Brazil grants permit to pave highway through heart of Amazon forest

SAO PAULO, July 28 (Reuters) – Brazil’s environmental authority on Thursday granted an initial permit that will allow a major highway to be paved through the center of the Amazon rainforest, the minister of infrastructure said, in a move that threatens to increase deforestation.

Right-wing President Jair Bolsonaro on the trail campaign had pledged to repave the road, called BR-319, that would connect the largest Amazon city of Manaus year-round to the rest of Brazil.

The road was originally constructed by Brazil’s military dictatorship in the 1970s but rapidly fell into disrepair in the harsh conditions of the rainforest. Much of the route is an impassable stretch of mud during the roughly 6-month rainy season.

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Paving the road would allow illegal loggers and land grabbers to more easily access remote and relatively untouched areas of the forest, environmental experts said. A study estimated the project would result in a fivefold rise in deforestation by 2030, the equivalent of an area larger than the US state of Florida.

Bolsonaro’s weakening of environmental protections has already spurred soaring deforestation, with clearances of the Brazilian Amazon hitting a 15-year high in 2021.

Infrastructure Minister Marcelo Sampaio announced the permit on Twitter, posting an image of the license from environmental agency Ibama. The agency did not immediately respond to request for comment.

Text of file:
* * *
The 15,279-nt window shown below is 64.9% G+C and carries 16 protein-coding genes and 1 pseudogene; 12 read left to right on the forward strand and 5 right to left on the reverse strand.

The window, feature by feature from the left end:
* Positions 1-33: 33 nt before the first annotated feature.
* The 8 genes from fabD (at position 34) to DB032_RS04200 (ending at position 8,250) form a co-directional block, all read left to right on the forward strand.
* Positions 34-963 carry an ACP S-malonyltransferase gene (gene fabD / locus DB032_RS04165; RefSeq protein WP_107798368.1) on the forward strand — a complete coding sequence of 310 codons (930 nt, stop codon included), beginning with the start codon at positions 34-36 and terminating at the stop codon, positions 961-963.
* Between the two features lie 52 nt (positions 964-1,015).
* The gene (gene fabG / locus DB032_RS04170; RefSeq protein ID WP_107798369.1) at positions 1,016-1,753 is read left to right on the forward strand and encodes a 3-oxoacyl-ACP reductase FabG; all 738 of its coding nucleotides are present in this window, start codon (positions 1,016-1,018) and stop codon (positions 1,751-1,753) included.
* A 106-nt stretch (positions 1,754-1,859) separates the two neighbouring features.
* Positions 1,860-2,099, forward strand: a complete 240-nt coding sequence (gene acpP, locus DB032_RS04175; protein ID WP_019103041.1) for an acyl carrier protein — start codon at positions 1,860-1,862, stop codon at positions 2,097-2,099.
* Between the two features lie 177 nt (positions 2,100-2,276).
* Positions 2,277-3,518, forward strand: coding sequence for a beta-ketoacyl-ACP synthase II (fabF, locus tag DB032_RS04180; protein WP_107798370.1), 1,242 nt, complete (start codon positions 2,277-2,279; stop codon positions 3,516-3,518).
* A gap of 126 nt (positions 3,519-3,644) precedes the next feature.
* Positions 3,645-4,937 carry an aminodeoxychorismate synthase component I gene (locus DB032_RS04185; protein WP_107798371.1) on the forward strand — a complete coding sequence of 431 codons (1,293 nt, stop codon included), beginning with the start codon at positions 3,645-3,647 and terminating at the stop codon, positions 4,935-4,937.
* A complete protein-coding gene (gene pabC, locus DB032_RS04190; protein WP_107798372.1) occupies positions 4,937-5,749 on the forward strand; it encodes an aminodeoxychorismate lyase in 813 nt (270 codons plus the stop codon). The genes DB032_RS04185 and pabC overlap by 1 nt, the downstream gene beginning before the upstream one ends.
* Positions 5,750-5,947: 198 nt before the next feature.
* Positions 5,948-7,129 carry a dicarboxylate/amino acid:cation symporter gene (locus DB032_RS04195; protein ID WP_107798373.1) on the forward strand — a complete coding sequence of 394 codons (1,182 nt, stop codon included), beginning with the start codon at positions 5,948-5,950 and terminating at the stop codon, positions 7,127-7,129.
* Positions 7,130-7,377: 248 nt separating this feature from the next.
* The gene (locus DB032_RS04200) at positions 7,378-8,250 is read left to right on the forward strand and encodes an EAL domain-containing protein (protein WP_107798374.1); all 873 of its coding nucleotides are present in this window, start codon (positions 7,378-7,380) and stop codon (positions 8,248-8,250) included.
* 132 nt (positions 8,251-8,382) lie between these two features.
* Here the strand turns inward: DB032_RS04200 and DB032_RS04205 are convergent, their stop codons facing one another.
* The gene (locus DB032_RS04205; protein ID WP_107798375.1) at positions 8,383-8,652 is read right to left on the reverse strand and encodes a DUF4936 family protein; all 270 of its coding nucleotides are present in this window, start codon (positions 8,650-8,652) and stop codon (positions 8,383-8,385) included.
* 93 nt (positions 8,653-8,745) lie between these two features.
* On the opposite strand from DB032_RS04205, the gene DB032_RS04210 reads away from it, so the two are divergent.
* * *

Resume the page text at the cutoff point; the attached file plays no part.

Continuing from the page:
“In an alignment of engineering and respect for the environment, we are going to take the society of Amazonas state out of isolation,” he wrote.

Sampaio did not immediately respond to a questions about environmental concerns.

The initial license will allow the government to contract companies to pave the largest middle section of the road that is in worst condition. Contractors will draw up plans but would need another permit in order to begin construction.

This first license would stipulate many conditions in the plans that must be met to start construction, said Marco Aurelio Lessa Villela, a former environmental analyst at Ibama.

“There must be an enormous list of things… that would be necessary for a road in that place not to be a tragedy, Villela said.

Still, an initial license means there is a good chance the road could move forward, he said.

Bolsonaro celebrated the license in his weekly live internet address.

“I hope soon there’s one more license on the way and our (Transportation Department) can start bidding and work for paving BR-319,” the president said.

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Reporting by Carolina Pulice and Jake Spring; editing by Grant McCool

Our Standards: The Thomson Reuters Trust Principles.

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